So come along and re-live the agony of playing some of those terrible old games that you threw in the bin or returned to WH Smiths as a kid. Stuart will be hanging out at the museum for most of the day if you’d like to meet him or to get anything signed.

Tea, coffee and snacks will be available from the Pac Lunch Shop.

Normal museum entry fees apply. Booking is not essential, but if demand is high priority will be given to those who have booked in advance.

Date : 23 January 2016
Time : 10:00am – 5:00pm

Further details:

New film being made for Sinclair Spectrum fans

Memoirs of a Spectrum Addict banner

Filming is under way for a new documentary,  Memoirs of a Spectrum Addict, a full length feature film (120-180 minutes, est.) which is aiming to take a detailed look at the Sinclair ZX Spectrum, its history, its developers, its games and its fans.

The movie, helmed by author, teacher and filmmaker Andy Remic, has been crowdfunded via a KickStarter campaign, and Mr Remic says:

“It will be a unique tribute to the Sinclair ZX Spectrum and have dramatic re-enactments, interviews with industry figures and people who grew up influenced by the Spectrum.”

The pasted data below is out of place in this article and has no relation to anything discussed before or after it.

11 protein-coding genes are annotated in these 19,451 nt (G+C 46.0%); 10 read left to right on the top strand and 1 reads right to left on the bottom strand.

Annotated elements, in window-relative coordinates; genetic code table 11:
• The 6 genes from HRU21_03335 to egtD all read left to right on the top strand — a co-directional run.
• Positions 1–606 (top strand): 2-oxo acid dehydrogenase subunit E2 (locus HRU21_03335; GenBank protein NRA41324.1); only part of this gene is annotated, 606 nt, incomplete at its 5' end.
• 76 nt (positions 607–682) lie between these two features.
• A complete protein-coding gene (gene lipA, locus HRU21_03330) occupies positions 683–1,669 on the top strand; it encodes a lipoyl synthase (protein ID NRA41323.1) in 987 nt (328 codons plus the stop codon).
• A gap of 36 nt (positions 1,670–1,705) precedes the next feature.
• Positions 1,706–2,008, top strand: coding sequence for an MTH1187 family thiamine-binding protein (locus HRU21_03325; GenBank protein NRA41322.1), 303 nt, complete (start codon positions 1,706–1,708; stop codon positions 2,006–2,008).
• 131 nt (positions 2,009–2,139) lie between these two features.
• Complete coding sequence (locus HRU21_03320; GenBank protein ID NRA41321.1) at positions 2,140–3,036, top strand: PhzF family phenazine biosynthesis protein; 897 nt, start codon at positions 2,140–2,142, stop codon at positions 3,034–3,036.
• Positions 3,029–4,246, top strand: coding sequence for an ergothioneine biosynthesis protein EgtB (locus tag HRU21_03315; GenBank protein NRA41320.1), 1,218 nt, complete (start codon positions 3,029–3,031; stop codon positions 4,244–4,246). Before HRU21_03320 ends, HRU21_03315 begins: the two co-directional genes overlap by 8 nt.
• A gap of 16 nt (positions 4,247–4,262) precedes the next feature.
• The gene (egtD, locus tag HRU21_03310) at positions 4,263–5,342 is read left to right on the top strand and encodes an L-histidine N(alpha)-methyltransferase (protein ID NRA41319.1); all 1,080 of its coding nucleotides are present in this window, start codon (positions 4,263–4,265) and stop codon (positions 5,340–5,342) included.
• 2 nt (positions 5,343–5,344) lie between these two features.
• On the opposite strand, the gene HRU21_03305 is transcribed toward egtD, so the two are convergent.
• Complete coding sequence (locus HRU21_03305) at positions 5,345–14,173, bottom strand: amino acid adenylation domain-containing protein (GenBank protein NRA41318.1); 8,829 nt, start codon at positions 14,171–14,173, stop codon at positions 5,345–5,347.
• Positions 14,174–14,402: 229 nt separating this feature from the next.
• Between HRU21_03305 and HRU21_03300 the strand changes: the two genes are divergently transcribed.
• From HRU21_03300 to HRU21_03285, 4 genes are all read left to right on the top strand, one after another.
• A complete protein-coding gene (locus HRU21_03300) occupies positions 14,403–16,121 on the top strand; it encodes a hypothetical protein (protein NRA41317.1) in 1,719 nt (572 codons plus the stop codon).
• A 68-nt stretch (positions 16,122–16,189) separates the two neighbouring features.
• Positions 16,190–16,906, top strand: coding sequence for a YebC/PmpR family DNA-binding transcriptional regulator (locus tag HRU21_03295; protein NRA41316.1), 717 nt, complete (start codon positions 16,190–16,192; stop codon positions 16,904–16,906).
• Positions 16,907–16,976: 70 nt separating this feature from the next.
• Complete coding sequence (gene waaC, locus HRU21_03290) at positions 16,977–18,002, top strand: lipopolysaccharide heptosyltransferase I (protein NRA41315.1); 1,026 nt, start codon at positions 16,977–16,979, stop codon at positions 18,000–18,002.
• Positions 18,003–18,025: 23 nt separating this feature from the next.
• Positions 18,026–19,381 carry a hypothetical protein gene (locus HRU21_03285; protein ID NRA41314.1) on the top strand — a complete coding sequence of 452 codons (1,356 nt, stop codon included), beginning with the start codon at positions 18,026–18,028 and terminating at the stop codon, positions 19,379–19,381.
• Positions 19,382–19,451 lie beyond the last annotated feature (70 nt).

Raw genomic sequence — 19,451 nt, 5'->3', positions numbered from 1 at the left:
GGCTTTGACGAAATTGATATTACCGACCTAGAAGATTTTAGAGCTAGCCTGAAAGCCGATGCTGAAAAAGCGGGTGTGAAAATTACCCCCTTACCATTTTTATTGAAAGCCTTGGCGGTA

Andy Remic - author, teacher and filmmaker
Andy Remic – author, teacher and filmmaker (pic Andy Remic)

Andy, who is from Lincoln, England, and is also a published fantasy and science fiction novelist, goes on:

“I’m making the film because, as one friend said, I am “a nerd” and an unashamed fanboy of the Speccy. It’s a not-for-profit film, and I’m making it with lots of love.”

Andy told Retro Computing News that he currently has such industry notables as Jon Ritman, Steve Wetherill, Jas Austin, Oliver Frey, Roger Kean, Simon Butler, Ben Daglish, Mev Dinc and John Romero signed up for the project, with the list growing daily!


Anyone interested in the project can view a trailer for the film at:


Some early production stills are now online, and can be viewed via this link: Stills

For more info about the project and Andy Remic, check out